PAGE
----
About the advice here

I'm not a dietician or a doctor and I won't offer any specific medical advice. If you are taking a prescription medication or if you're worried about any particular condition please check with your doctor or dietitian before changing your diet.

Human nutrition is controversial

It's controversial because its complicated. For starters we still have lots to learn about how our bodies work. Then there's variation among individuals, as well as different goals, different agendas, even good and bad research with good and bad interpretations all adding to the confusion.

We can't even agree on the simple stuff – is bread a processed food that causes damage or a healthy staple? Can it be both?

Often there just aren't clear answers yet

Even so, it can still help to know what the questions are. Sometimes our beliefs can be so entrenched we don't even consider alternate ideas. Did you know that lots of people now believe saturated fat is healthy? So one of my goals for Get Zoned is to expose you to some of the questions you may not have thought about.

I try to be conservative with advice

I promote these ground rules:

  1. Don't eat more than you need – don't eat too much fat, carbohydrate, or protein, even if it's from a source generally regarded as healthy.
  2. Mainly eat foods with lots of micronutrients. Whole foods generally have more than processed foods.
  3. Limit intake of polyunsaturated omega-6 fats, and possibly supplement with long chain omega-3 fats.
  4. Avoid any foods you react badly to.

The first of those points started my whole nutrition escapade – during my teens and early twenties I believed it was perfectly healthy to eat as much fat free carbohydrate as I wanted, and while probably no-one told me that explicitly, that's what I'd come to believe from my general interest in nutrition. Then I read about and tried the Zone Diet and quickly realised that too much carbohydrate was just as bad as too much anything else.

Back then (mid to late 90s) it seemed hardly anyone realised this about carbohydrates. Today more and more people are learning – some have heard about the GI index, some have tried low carb diets, indeed many now promote very low or zero carb diets!

So currently there's the full spectrum, and a similar but opposite upheaval is happening with fats. I'm in the middle, I think a moderate amount of carbs is healthy, along with a moderate amount of fat and protein.

The Zone Diet

The Zone is the diet I had personal success with and started promoting many years ago. And I think the general guidelines Dr Sears originally set out have held up quite well – whatever you make of the theory, I still feel the basic Zone recommendations for amounts and types of foods to eat are a good place to start for most people trying to improve their health or lose weight.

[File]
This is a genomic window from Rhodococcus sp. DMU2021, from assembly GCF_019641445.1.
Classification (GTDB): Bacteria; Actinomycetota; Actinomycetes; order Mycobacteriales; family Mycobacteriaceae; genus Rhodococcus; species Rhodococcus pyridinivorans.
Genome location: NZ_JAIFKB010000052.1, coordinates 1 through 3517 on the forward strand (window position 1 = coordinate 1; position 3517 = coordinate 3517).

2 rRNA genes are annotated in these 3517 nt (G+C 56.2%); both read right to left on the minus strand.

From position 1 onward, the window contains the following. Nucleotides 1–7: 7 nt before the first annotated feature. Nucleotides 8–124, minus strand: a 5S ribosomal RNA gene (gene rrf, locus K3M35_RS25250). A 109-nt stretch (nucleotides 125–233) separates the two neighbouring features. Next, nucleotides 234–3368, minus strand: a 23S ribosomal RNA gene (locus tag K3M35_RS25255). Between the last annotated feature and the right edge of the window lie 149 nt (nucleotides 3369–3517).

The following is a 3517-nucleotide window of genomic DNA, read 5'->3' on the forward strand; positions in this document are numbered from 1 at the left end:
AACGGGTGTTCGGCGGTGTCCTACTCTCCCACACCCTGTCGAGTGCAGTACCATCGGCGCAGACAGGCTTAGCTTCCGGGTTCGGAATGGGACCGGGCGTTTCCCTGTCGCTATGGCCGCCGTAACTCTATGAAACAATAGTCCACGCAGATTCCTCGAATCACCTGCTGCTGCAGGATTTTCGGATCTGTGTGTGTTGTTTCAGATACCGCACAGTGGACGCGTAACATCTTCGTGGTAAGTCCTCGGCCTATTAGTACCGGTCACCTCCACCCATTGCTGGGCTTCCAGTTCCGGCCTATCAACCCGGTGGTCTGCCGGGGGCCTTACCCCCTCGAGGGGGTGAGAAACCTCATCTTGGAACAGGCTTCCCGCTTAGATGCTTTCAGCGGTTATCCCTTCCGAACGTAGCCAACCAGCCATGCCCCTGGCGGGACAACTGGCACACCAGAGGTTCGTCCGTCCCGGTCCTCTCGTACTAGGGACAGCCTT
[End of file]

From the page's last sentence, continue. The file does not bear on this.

That doesn't mean we have to obsess over exact measurements or ratios, but I think some structure and specific guidelines really help while we get a feel for what works for us – I'm sure many of you would be surprised how little you can eat and be satisfied when you pick the right foods.

Paleo food choices

On the other hand an active skinny person with a gluten intolerance might take or leave a few extra sugar calories, but giving up bread could rock their world.

Also, if a particular food is controversial I think it's very helpful to consider if we humans have ever eaten that food in that form throughout our evolutionary past.

What it's really all about

  1. Eat nourishing foods that supply everything we need to survive and thrive.
  2. Do that without overeating, that is, don't eat too much over and over again.
    We're trying to avoid chronic high blood sugar levels and chronic high blood fat levels and chronic low level inflammation, which all probably compound each other and seem to be at the root of many modern degenerative diseases. Obesity is certainly associated with these conditions but it doesn't have to be present for problems to exist.
  3. Avoid anything else that causes chronic stress or inflammation.
    This could include a food that elicits an allergic response, or a fat prone to oxidation, or even just a lack of sleep.

But sometimes health comes second...

I realise your views on animal welfare or the environment or religion may come first when deciding what to eat. You might just love beer. That's fine. I'm hoping you'll still be able to adapt and apply some of the guidelines presented here to your own way of life.